“There was a guest stopping at the hotel, from Camp Colorado, on his way to John Gamel’s ranch to transact some business with him. . . .A buckshot passed through the fleshy part of his back but did not penetrate his backbone. After the shooting he asked if anybody there knew John Gamel. “Well,’ he said, ‘when you see him tell him if he wants me to come to Colorado. I am not going down that road another damn step. . . .’”
Some time later, a mob rode to Tom Gamel’s ranch on Mill Creek in search of Tom Gamel and Bill Coke. Mr. Gamel wasn’t home at the time, but Mr. Coke and Gamel’s ranch foreman, Ike Beam, were there. They were arrested and turned over to Sheriff Clark. Although Sheriff Clark provided six men as escorts, Mr. Coke had disappeared and was never seen again. While awaiting trial, Sheriff Clark was placed under guard. He was acquitted at the trial; however, he realized that he just had a close call. In order to avoid a lifetime of looking over his shoulder, he resigned as sheriff and had left Mason for parts unknown. My guess is that he feared that he would end up the same way as John Worley.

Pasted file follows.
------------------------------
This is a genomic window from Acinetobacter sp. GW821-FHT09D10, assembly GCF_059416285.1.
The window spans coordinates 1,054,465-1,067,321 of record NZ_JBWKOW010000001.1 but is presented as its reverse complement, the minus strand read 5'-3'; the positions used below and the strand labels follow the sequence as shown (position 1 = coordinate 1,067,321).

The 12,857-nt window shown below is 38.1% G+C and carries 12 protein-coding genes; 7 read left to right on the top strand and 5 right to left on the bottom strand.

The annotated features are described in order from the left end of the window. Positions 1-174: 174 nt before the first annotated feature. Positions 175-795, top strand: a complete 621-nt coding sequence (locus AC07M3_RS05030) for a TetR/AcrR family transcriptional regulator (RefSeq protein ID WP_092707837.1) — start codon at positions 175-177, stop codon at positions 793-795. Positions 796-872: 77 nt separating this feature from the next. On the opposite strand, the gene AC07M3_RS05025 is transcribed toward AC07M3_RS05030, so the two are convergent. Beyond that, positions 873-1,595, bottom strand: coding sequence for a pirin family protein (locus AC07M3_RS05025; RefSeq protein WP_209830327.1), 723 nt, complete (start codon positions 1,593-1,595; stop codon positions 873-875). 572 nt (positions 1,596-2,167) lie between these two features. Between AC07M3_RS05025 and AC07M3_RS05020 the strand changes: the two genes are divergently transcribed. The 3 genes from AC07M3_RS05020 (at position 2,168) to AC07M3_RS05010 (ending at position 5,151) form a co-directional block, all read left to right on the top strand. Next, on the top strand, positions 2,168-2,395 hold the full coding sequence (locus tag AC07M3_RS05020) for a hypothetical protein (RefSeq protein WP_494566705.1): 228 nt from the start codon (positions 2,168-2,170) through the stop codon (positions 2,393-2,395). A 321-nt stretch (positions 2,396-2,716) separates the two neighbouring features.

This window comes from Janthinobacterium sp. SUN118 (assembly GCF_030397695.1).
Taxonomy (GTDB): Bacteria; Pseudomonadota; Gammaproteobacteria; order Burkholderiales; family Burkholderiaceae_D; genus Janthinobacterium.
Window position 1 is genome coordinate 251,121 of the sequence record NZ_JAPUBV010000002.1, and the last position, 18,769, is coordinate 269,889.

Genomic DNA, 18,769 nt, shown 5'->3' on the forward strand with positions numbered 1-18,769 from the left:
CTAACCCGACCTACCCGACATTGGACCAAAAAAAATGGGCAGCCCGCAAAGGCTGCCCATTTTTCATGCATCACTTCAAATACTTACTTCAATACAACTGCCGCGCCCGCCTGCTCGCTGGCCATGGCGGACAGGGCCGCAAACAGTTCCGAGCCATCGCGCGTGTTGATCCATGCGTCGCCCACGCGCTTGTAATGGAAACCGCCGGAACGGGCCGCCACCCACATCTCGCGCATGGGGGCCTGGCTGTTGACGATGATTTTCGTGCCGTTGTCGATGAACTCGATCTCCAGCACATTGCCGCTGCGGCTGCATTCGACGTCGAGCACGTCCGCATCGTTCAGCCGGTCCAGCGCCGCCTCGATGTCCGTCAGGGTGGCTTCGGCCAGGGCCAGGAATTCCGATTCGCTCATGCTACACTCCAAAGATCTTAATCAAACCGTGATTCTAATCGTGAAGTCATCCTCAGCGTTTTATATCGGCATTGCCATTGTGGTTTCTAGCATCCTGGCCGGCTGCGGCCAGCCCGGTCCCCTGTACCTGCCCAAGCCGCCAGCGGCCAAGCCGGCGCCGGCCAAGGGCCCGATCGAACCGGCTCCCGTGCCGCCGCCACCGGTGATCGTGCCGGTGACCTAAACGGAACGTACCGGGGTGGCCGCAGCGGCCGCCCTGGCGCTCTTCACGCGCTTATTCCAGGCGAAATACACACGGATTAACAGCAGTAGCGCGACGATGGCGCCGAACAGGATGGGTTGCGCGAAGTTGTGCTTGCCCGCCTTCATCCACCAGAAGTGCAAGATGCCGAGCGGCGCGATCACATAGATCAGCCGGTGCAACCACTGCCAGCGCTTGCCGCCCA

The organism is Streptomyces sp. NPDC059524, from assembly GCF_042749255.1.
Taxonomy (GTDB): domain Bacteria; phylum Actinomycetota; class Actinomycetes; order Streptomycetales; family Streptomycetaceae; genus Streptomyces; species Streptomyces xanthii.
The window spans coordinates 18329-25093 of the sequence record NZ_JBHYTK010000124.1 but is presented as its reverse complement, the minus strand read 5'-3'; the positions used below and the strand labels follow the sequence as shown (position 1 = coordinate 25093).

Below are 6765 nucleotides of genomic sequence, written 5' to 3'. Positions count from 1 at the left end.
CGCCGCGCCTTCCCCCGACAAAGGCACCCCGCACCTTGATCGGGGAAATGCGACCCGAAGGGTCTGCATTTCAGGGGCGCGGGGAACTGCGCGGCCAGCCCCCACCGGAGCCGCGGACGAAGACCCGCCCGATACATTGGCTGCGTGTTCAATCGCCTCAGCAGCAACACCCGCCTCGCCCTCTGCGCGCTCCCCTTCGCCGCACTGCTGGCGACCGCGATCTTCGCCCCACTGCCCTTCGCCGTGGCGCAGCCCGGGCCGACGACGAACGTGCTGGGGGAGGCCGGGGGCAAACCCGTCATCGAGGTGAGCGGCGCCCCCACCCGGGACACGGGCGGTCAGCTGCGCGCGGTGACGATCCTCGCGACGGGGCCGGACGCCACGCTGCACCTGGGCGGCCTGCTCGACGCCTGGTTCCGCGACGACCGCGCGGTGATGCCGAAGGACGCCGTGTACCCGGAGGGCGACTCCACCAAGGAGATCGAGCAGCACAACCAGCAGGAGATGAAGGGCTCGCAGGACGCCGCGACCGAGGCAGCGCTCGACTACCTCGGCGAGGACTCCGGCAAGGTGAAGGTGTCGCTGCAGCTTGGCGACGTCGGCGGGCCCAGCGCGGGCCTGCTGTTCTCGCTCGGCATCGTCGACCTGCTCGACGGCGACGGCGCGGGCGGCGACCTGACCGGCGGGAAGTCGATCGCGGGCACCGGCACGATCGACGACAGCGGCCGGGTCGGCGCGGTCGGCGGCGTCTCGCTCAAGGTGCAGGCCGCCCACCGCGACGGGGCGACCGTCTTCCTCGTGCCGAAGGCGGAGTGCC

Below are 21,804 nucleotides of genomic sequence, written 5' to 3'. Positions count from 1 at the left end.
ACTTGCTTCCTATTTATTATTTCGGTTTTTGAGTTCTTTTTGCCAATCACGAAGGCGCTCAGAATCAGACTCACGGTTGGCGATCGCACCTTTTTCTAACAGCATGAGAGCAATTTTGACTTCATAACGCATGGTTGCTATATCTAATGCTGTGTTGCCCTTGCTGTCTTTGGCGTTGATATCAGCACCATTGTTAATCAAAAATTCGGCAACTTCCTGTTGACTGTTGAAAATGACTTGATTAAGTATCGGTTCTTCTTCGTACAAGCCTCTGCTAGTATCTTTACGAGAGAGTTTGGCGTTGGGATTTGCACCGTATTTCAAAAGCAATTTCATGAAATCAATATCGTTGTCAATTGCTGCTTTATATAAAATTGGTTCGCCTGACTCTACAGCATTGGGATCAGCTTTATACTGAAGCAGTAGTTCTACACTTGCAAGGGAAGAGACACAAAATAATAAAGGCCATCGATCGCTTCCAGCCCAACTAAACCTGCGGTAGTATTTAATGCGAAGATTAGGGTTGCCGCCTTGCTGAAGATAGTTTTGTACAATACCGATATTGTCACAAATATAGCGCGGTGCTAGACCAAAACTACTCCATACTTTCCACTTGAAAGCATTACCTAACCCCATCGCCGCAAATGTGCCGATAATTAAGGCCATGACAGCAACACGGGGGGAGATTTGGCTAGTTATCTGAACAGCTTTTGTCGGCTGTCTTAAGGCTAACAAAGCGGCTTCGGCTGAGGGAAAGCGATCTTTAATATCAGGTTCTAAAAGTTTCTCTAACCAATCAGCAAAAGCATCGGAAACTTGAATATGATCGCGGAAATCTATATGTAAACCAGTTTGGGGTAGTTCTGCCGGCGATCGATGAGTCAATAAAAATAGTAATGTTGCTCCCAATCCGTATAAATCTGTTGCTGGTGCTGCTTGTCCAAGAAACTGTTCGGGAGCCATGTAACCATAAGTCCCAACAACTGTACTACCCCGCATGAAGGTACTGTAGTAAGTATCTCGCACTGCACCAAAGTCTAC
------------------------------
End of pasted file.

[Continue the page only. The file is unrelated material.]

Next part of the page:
It was thought that Major Jones’s presence resulted in a strained peace by the autumn of 1876; however, real peace and respect for the law wasn’t fully restored until the following year. Major Jones designated Lieutenant Long as his successor before being transferred to Coleman in Coleman County.